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- DescriptionAn excerpt of a review from The Monthly Review : IN his Imaginary Conversations of Literary Men and Statesmen, Mr. Landor established his right to the title of the English Literary Dramatist. That work displayed ordinary acquaintance with the great men of antiquity - ordinary enthusiasm and fidelity in personating their characters and feelings, by turns humorous, tender, quaint, or lofty, as the subject required. Without caricature, and without effort, he seemed to place himself in the situation of the individuals represented, and to utter the very words, and suggest the very sentiments which they themselves would or must have done. It was also well observed of that work, that the author succeeded best when going far back into antiquity, and that according to the distance which the object or character contemplated stood from him, so did his views expand, and the more worthy did he become of the admirable models supposed to he imitated, Accordingly, we remember, that his dialogue between Pericles and Sophocles was one of the happiest efforts which his Conversations presented. It is therefore reasonable to expect, when the former of these illustrious names is introduced again, upon a wider field and along with a more numerous array of contemporary personages who are prominent in the temple of fame, that our author's power will t be less felicitous than when he first personated that great commander, statesman, and orator, especially since the celebrated Aspasia is the heroine in the series of Letters constituting the work. Indeed we have to say, that for all that is minute and graceful in scholarship, for all that is precise and ble in sentiment, and all that is descriptive in situation, these Letters surpass the Dialogues formerly published. In truth, the work is so purely classical, so highly finished, and the characters so little kwn by the mass of readers w-a-days, who are attracted by tinsel more than by substantial riches, because these are t allowed the time necessary for weighing and valuing them, that we fear it will t obtain the popularity which more exciting but much more flimsy productions secure. If it may require of the reader, as Mr. Landor himself suggests, the learning by heart two first 'Years' of Thucydides, ere he can relish the volumes before us, something t much different from a sealed book is presented to nineteen-twentieths of the reading community. We must, however, select a few gems, without any thing like lengthened comment or discussion; the imaginary nature of the performance, and the subjects treated of, affording small scope for anything more than a taste for the author's beauties, and an appreciation of the intellectual and critical powers displayed. As already intimated, there is a diversity of characters and topics introduced in these Letters. Besides Pericles, the eloquent, the venerable, but t the spotless, and Aspasia, the lively, but passionate and erring, her early companion Cleone figures prominently in the correspondence; the gods, the poets and philosophers of Greece, the arts, and the manners of the age, being, with other and kindred themes, besides the love of the hero and heroine, constantly blended in learned and most terse as well as polished style. Our first extract shall be from a letter of the sensible and affectionate Cleone to the lovely Aspasia. Though her numerous criticisms on the poets are learned and profound, she is t above directing her taste to ornaments of dress-as witness the following artist-like particularity....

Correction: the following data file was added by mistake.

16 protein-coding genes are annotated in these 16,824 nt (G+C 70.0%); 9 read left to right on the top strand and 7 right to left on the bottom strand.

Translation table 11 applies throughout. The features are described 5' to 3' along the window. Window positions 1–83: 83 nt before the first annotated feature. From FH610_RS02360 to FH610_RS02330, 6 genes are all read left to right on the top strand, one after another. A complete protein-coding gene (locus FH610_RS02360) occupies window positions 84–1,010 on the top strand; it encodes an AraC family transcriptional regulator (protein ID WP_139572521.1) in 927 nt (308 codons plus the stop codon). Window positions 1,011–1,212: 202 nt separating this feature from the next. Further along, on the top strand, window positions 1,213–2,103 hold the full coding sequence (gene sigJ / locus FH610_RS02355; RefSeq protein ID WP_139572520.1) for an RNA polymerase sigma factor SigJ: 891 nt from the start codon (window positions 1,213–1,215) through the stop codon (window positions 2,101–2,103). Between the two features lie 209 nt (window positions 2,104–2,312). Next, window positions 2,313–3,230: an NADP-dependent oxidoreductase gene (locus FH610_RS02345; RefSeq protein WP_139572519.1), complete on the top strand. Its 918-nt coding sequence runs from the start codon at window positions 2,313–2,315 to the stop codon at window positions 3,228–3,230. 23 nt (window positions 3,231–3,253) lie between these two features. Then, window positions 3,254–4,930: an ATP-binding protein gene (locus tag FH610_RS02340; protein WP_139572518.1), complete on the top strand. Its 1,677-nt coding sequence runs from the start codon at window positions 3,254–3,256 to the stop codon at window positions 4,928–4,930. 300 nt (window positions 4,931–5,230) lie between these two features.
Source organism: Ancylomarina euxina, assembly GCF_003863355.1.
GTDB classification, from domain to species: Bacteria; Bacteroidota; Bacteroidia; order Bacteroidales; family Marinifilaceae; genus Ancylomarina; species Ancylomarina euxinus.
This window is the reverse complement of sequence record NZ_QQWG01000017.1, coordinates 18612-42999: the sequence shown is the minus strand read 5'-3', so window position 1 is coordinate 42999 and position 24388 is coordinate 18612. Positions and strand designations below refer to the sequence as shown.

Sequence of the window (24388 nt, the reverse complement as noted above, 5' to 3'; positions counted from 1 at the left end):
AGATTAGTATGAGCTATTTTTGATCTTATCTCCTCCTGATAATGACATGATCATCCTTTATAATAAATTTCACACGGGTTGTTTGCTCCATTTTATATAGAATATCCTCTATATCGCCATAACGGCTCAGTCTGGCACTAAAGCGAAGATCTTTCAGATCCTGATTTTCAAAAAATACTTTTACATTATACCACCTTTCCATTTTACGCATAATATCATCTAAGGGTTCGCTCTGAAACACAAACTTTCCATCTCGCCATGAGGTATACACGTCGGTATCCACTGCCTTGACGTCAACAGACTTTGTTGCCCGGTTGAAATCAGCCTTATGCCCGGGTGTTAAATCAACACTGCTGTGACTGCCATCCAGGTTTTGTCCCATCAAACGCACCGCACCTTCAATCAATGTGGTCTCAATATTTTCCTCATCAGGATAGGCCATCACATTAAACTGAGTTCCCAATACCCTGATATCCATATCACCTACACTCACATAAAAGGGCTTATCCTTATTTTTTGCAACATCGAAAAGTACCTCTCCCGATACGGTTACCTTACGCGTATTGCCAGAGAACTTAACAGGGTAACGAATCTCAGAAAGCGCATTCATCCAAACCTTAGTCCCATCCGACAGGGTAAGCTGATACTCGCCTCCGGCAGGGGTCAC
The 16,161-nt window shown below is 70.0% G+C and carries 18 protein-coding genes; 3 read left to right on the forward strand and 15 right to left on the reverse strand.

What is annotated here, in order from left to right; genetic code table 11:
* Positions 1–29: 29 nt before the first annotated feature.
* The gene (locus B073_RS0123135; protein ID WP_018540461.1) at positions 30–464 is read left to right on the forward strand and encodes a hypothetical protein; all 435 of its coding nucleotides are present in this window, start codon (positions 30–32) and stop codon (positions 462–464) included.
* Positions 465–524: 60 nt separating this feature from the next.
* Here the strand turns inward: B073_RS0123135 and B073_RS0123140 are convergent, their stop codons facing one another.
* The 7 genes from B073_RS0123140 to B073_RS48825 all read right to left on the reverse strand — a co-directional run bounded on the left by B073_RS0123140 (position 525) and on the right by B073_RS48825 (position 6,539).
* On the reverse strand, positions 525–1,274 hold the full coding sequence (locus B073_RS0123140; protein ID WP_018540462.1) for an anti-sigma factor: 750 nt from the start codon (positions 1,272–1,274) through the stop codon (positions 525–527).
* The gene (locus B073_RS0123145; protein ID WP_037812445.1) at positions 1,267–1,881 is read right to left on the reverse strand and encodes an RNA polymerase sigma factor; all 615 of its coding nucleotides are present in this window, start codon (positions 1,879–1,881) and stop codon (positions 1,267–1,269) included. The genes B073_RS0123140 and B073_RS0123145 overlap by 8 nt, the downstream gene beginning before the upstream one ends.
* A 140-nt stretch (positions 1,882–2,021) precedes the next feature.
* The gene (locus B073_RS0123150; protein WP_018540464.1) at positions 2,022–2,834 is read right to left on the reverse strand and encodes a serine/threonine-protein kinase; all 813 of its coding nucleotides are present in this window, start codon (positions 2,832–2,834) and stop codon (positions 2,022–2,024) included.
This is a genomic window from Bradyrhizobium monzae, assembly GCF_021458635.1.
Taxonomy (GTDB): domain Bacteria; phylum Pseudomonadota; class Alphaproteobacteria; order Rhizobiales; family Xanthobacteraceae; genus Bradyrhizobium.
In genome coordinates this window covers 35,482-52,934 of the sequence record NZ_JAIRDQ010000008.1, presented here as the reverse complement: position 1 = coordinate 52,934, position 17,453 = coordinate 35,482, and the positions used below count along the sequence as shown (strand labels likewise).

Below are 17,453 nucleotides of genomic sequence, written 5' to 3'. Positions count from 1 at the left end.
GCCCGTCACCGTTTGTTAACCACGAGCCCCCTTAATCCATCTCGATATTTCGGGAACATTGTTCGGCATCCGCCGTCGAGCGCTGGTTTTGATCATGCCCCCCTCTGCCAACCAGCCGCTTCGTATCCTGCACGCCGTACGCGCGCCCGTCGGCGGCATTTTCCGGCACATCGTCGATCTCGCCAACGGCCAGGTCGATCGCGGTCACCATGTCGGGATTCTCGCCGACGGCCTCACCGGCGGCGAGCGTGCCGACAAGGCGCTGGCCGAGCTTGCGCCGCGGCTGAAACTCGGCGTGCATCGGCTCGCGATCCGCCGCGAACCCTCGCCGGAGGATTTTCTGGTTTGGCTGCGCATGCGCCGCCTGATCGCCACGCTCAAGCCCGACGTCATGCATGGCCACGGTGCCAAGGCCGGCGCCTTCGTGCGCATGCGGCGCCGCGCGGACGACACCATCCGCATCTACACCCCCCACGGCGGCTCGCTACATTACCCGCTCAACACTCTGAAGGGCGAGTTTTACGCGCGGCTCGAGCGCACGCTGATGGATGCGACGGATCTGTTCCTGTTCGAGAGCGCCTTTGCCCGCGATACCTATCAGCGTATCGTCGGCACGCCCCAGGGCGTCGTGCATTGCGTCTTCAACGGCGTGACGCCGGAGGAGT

- Author(s)Walter Savage Landor
- Date of Publication04/01/2014
- FormatPaperback / softback
- Country of PublicationUnited States
- Content Noteblack & white illustrations
- Weight381 g
- Width152 mm
- Height229 mm
- Spine15 mm
- Format DetailsTrade paperback (US),Unsewn / adhesive bound
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